Ciudadanos, on the other hand, started life in Catalonia eight years ago and won three seats in the region’s parliament in the 2006 election (nine in the snap 2012 Catalan election). It began to be better known outside of Catalonia after the region’s centre-right nationalist CiU government announced at the end of 2012 that it would hold a non-binding referendum on independence which took place last November in defiance of a ban by the Constitutional Court. Ciudadanos opposed the independence movement.
Ciudadanos won two seats in the European Parliament in last May’s elections (3% of the national vote) and forms part of the Alliance of Liberals and Democrats for Europe in the parliament.
The party, led by Albert Rivera, a 35-year-old lawyer, defines itself as centre left, although it is increasingly attracting people who previously voted for the PP rather than the Socialists. Its prototype voters live in a city or town, have a degree and are aged between 25 and 54. They have not been as hard hit by the crisis as Podemos’ supporters, who embrace a younger age bracket including the so-called ‘lost generation’ of people between the ages of 16 and 24 who are neither in work, full-time education or training. Spain’s youth unemployment is 55% (around half that including those in education and training).
Podemos’ leader is the 36-year-old pony-tailed and media-savvy political science lecturer Pablo Iglesias. Like Rivera he was born after the end of the Franco dictatorship, but has taken a radically different political path.
Rivera is most approved leader in the latest opinion survey, at 56%, and Iglesias the fifth, at 32%. Pedro Sánchez, the Socialists’ leader, is in third place at 36% and the PP Prime Minister Mariano Rajoy last at 24%. While 98% of respondents said they knew who Iglesias was, only 71% recognised Rivera, suggesting that he has some way to go yet, and with it the party’s fortunes.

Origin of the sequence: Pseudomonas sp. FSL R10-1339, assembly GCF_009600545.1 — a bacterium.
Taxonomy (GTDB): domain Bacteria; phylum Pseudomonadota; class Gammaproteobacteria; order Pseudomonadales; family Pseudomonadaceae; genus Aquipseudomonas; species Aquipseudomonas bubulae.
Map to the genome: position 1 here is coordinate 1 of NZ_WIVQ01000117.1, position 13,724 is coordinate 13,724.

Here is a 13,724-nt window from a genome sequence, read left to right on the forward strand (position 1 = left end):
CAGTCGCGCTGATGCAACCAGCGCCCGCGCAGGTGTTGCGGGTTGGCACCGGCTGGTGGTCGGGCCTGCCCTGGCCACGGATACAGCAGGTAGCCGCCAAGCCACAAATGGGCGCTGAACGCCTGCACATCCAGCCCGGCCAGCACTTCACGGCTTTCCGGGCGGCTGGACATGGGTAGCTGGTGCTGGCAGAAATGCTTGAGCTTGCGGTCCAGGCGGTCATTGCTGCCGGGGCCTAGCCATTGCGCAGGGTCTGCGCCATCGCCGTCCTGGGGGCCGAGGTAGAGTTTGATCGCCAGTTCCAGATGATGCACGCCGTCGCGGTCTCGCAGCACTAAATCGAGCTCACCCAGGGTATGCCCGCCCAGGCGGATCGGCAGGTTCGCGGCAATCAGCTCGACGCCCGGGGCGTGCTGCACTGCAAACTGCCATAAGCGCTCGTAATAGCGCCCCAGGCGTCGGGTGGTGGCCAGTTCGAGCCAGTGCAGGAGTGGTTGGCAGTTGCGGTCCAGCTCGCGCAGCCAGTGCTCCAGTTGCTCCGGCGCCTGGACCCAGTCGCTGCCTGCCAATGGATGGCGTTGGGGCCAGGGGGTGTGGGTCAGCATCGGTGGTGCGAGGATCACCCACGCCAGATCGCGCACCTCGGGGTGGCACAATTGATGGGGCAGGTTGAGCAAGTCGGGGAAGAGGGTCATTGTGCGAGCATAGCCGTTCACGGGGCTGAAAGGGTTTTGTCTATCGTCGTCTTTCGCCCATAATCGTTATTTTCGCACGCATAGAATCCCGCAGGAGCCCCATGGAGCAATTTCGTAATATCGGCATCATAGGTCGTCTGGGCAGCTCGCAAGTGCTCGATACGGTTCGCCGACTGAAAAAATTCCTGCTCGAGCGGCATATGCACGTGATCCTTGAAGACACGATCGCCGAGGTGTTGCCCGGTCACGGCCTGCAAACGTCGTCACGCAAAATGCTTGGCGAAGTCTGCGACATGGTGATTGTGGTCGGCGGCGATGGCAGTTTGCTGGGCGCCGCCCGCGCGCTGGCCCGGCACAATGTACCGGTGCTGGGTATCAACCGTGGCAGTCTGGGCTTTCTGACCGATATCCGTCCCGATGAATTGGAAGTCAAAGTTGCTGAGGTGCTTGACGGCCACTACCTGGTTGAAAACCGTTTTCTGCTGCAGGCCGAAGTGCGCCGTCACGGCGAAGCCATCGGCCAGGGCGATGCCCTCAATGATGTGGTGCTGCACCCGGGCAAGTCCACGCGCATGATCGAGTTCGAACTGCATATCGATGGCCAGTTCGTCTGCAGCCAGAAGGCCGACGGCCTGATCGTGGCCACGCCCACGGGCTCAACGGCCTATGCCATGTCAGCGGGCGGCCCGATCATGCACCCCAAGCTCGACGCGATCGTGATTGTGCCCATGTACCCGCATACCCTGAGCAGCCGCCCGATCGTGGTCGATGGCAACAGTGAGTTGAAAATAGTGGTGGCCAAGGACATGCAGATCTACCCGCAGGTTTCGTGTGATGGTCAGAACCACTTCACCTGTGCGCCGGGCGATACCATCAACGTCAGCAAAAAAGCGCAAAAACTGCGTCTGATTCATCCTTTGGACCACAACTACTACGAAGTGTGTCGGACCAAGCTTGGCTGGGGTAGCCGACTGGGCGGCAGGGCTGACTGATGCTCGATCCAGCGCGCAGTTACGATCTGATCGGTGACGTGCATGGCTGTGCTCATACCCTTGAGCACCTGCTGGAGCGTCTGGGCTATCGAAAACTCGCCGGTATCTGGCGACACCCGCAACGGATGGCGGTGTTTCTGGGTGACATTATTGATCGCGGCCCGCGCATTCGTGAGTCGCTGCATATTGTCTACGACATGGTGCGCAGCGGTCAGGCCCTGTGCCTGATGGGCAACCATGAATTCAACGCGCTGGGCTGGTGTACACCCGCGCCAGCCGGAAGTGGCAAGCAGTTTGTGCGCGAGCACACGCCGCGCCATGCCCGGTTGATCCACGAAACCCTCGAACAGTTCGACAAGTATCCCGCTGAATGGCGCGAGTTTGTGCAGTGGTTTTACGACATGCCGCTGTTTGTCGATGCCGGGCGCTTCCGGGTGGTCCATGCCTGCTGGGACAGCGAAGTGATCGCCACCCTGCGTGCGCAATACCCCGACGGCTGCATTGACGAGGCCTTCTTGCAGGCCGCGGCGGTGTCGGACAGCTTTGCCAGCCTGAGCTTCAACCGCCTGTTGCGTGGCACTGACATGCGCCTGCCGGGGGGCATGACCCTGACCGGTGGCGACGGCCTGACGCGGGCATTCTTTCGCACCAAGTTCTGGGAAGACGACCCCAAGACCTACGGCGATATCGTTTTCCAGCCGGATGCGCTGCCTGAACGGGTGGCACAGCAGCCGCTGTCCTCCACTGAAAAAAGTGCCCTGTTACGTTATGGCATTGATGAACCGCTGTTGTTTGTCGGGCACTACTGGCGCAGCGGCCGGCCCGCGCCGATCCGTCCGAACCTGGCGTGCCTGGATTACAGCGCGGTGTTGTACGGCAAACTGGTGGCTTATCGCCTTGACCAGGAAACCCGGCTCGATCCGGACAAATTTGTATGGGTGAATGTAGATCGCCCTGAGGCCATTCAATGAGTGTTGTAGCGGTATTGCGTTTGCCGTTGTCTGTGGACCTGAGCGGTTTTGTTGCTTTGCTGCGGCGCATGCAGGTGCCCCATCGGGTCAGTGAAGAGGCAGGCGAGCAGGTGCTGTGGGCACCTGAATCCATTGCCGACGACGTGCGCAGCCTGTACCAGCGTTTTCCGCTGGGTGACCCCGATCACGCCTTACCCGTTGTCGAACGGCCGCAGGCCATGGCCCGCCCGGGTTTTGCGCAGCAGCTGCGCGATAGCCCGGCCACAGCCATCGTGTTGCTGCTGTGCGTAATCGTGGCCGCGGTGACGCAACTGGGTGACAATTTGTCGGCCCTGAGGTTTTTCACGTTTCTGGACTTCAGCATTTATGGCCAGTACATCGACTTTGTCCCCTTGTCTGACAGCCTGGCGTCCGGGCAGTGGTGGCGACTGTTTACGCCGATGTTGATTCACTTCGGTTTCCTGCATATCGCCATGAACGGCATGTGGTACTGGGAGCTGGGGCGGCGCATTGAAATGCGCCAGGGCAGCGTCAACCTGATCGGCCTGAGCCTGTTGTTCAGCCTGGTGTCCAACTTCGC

There are still 10 months before Spain’s general election, assuming Rajoy does not bring them forward, and anything could happen. What is already clear and unlikely to change very much is that four parties, as opposed to the traditional two, will be competing for power and none of them has anywhere near a clear lead that would enable them to form a government on their own. The current PP government, with an absolute majority, looks destined to be the last of its kind for the time being. Spain has had two minority governments since 1978 but no experience of coalition governments, making it an exception in almost all of Europe.
The rise of Podemos would appear to suggest that Spain is moving radically leftwards, but this is refuted by the ideological self-placement scale which over the last 20 years has hardly ever dropped below 4.5, where 5.0 is the centre (10 extreme right and 0 extreme left). The average indicator was 4.4 in February compared with 4.9 in December 2011 when the last general election was held (see Figure 3).
Spain’s electoral system, based on the d’Hondt method of proportional representation, is designed to avoid the fragmentation of power. Any nationwide party that fails to obtain 25% of the votes is under-represented in parliament, while the rules ensure that regional parties are well represented at the national level. The votes won in smaller rural electoral districts are worth more to parties than those won in towns and cities.
Since 1982 the Socialists and the PP have always won more than 25% of the vote, while smaller nationwide parties have been under-represented compared with their regional counterparts. Both Podemos and Ciudadanos need to do well in rural areas if they are to shine in the general election.
Their first test in the national arena, as opposed to the European one, will come on 22 March when they contest the election in Andalusia, which has been ruled by the Socialists since 1982 on its own or backed by the United Left. The region has a jobless rate of 34%, 10 pp above the national average, and is wracked by a mega corruption case. How well Ciudadanos fares in the election could be a pointer to its success or otherwise in the larger picture.